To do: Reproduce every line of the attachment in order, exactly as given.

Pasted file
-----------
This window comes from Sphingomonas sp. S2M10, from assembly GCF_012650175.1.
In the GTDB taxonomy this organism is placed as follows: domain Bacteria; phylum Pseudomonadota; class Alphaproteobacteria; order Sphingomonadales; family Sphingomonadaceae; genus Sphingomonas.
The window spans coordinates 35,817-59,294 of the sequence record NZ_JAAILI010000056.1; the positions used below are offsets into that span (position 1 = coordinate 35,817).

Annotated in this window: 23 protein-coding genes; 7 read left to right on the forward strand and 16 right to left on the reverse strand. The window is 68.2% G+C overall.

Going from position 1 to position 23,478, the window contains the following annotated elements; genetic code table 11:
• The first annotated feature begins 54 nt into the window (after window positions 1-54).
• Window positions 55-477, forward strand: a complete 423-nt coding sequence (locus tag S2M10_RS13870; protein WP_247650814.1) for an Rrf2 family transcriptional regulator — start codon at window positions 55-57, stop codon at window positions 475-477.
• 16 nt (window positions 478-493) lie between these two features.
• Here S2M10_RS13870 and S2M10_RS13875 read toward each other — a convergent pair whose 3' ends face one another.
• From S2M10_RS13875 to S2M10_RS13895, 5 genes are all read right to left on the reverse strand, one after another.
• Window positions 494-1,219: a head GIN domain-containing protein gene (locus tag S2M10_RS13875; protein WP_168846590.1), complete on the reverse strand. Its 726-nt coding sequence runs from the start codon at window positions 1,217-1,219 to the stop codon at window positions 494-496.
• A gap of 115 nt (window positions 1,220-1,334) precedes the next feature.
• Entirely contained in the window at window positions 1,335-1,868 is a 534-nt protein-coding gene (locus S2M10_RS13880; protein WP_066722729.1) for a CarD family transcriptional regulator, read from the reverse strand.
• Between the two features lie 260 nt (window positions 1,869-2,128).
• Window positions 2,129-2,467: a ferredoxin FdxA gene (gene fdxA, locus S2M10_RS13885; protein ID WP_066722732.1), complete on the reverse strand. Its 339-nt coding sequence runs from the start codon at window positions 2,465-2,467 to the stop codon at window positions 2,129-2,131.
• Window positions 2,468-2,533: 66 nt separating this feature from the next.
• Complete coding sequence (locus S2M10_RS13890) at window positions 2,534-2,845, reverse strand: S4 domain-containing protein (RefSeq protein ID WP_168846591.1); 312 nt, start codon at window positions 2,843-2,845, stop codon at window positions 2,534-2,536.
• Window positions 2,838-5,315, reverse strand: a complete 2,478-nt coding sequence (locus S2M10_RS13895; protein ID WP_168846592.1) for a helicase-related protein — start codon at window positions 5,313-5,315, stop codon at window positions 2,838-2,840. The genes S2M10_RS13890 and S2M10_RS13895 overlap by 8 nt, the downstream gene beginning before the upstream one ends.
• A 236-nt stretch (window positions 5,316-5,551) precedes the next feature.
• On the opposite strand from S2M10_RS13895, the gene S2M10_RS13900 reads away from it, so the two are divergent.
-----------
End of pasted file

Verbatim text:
This window comes from Sphingomonas sp. S2M10, from assembly GCF_012650175.1.
In the GTDB taxonomy this organism is placed as follows: domain Bacteria; phylum Pseudomonadota; class Alphaproteobacteria; order Sphingomonadales; family Sphingomonadaceae; genus Sphingomonas.
The window spans coordinates 35,817-59,294 of the sequence record NZ_JAAILI010000056.1; the positions used below are offsets into that span (position 1 = coordinate 35,817).

Annotated in this window: 23 protein-coding genes; 7 read left to right on the forward strand and 16 right to left on the reverse strand. The window is 68.2% G+C overall.

Going from position 1 to position 23,478, the window contains the following annotated elements; genetic code table 11:
• The first annotated feature begins 54 nt into the window (after window positions 1-54).
• Window positions 55-477, forward strand: a complete 423-nt coding sequence (locus tag S2M10_RS13870; protein WP_247650814.1) for an Rrf2 family transcriptional regulator — start codon at window positions 55-57, stop codon at window positions 475-477.
• 16 nt (window positions 478-493) lie between these two features.
• Here S2M10_RS13870 and S2M10_RS13875 read toward each other — a convergent pair whose 3' ends face one another.
• From S2M10_RS13875 to S2M10_RS13895, 5 genes are all read right to left on the reverse strand, one after another.
• Window positions 494-1,219: a head GIN domain-containing protein gene (locus tag S2M10_RS13875; protein WP_168846590.1), complete on the reverse strand. Its 726-nt coding sequence runs from the start codon at window positions 1,217-1,219 to the stop codon at window positions 494-496.
• A gap of 115 nt (window positions 1,220-1,334) precedes the next feature.
• Entirely contained in the window at window positions 1,335-1,868 is a 534-nt protein-coding gene (locus S2M10_RS13880; protein WP_066722729.1) for a CarD family transcriptional regulator, read from the reverse strand.
• Between the two features lie 260 nt (window positions 1,869-2,128).
• Window positions 2,129-2,467: a ferredoxin FdxA gene (gene fdxA, locus S2M10_RS13885; protein ID WP_066722732.1), complete on the reverse strand. Its 339-nt coding sequence runs from the start codon at window positions 2,465-2,467 to the stop codon at window positions 2,129-2,131.
• Window positions 2,468-2,533: 66 nt separating this feature from the next.
• Complete coding sequence (locus S2M10_RS13890) at window positions 2,534-2,845, reverse strand: S4 domain-containing protein (RefSeq protein ID WP_168846591.1); 312 nt, start codon at window positions 2,843-2,845, stop codon at window positions 2,534-2,536.
• Window positions 2,838-5,315, reverse strand: a complete 2,478-nt coding sequence (locus S2M10_RS13895; protein ID WP_168846592.1) for a helicase-related protein — start codon at window positions 5,313-5,315, stop codon at window positions 2,838-2,840. The genes S2M10_RS13890 and S2M10_RS13895 overlap by 8 nt, the downstream gene beginning before the upstream one ends.
• A 236-nt stretch (window positions 5,316-5,551) precedes the next feature.
• On the opposite strand from S2M10_RS13895, the gene S2M10_RS13900 reads away from it, so the two are divergent.